Will there be defence, security and diplomatic implications from Monday’s failed attempt to elect South Africa’s Minister Home Affairs, Nkosazana Dlamini-Zuma, as African Union (AU) Commission (AUC) chair?
What caused more damage, putting up a candidate with much fanfare and lobbying – and then not mustering the required two-thirds majority after claiming, publicly, it was in the bag; or the singing and dancing as well as the comments made after the fourth vote when Ping was defeated?
So what happened Monday? Through three rounds of voting, neither challenger Dlamini-Zuma nor incumbent Jean Ping could muster the necessary two thirds of votes (35 out of 53) from African leaders gathered for an AU summit in Addis Ababa. Peter Fabricius, Foreign Editor at Independent Newspapers quotes neutral sources are saying Ping won 28-25 in the first round, 27-26 in the second and 29-24 in the third. “The crucial point is that after the third round, Dlamini-Zuma, as the losing candidate, had to withdraw. Ping then entered a fourth round unopposed, but even so could only attract 32 votes, four short of the 36 he needed for victory. So neither candidate won and a new election, open to fresh candidates, will be held at the next AU summit, in Malawi, in six months’ time.”
What’s the upshot? Business Day put it so in an editorial: South Africa “has not only been snubbed diplomatically but it has happened in an embarrassingly public fashion. This might be brushed off as an unfortunate temporary setback. But regrettably, South African diplomats made things much worse with their reaction to the outcome.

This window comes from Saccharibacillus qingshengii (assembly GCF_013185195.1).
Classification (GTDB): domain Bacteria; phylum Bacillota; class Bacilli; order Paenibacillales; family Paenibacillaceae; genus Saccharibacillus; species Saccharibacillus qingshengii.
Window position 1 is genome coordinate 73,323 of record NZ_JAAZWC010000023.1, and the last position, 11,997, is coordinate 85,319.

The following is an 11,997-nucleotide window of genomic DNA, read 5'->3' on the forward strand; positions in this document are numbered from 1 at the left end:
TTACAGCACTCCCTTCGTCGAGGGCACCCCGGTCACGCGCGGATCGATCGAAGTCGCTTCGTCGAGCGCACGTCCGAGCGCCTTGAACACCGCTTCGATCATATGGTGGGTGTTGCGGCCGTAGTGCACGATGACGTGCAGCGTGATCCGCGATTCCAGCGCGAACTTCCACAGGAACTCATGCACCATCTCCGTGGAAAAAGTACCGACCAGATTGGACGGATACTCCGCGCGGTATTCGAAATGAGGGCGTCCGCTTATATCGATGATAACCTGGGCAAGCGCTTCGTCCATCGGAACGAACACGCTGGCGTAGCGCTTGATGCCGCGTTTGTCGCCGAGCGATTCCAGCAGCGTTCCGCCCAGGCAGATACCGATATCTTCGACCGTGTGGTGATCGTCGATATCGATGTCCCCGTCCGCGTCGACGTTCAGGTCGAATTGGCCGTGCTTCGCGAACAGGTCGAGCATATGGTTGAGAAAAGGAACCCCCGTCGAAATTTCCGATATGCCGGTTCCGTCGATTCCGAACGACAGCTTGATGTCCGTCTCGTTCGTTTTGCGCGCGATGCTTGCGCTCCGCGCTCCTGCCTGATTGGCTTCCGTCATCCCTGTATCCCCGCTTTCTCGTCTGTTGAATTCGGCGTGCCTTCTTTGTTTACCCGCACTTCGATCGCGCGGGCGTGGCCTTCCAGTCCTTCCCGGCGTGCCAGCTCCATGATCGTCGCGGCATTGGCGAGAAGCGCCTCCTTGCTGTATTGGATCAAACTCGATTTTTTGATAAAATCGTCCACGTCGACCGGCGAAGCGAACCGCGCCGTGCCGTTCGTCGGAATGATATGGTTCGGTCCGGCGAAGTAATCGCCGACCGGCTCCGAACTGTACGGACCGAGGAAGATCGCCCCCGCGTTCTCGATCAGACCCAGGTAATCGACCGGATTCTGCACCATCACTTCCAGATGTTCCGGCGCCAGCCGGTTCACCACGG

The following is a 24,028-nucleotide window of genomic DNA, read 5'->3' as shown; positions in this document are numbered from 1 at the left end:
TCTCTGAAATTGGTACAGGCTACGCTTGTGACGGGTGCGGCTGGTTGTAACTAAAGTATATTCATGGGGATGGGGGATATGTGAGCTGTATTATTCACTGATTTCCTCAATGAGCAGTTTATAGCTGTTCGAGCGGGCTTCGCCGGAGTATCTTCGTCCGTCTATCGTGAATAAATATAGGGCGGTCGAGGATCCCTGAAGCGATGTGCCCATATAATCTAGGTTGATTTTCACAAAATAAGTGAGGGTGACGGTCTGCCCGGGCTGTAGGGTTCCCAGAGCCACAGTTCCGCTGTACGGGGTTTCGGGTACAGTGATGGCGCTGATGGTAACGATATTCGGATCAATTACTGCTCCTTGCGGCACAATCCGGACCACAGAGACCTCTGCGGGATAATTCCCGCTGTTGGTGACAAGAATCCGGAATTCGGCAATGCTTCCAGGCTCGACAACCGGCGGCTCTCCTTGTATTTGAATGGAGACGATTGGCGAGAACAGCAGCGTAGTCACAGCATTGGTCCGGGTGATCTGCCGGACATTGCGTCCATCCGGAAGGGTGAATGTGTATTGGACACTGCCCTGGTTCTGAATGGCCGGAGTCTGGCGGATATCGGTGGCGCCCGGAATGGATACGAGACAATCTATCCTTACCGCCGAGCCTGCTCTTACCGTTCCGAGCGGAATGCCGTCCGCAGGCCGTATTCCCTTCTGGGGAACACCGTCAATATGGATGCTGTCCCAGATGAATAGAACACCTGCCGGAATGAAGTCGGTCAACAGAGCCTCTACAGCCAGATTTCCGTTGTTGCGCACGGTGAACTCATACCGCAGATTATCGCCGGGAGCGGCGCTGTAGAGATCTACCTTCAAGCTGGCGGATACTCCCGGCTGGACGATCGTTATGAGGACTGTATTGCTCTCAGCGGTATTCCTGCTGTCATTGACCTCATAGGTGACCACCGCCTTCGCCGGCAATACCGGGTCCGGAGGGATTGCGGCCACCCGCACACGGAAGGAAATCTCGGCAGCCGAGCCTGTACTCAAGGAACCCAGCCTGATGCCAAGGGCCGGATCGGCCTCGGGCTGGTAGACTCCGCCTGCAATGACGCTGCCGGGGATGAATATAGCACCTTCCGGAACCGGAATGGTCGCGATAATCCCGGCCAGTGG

“At the press conference after the event, International Relations Minister Maite Nkoane-Mashabane emphasised that she thought the result showed that Africa wanted ‘a strong organisation irrespective of influence from former colonisers’. This is code for what South Africa’s diplomats were prepared to say more directly off the record: that South Africa had ‘defeated the French agenda’.”
One of her officials blamed the defeat on “French influence”, adding: “Even though we didn’t receive an outright win, South Africa has emerged victorious as we have defeated the agenda of the French and foreign intervention in African affairs.”
Business Day notes casting the result in this way “is both diplomatically imprudent and mathematically self-defeating. Given that 31 [out of 53] African states are Francophone, a South African candidate will never win if the government chooses to set up the contest as a battle between Francophone and non-Francophone states.”
Fabricius added to this for his readers that South Africa had put up Dlamini-Zuma because it felt the AU [and AUC in particular] had been “weak and too ready to do the West’s bidding”, especially in the crises in Ivory Coast and Libya. “Pretoria wanted the AUC to be much more assertive of Africa’s sovereignty in both these crises
Jakkie Cilliers, head of the Institute for Security Studies, who was at the summit, made the point that President Jacob Zuma had campaigned for his candidate very much on the thesis that the African National Congress, Africa’s oldest and strongest liberation movement, now celebrating its centenary, had liberated South Africa, and now the ANC would liberate Africa from neo-colonial interference. But, at most, 27 countries bought that rather anachronistic anti-Western line, leaving the continent deeply divided, Cilliers said to Fabricius.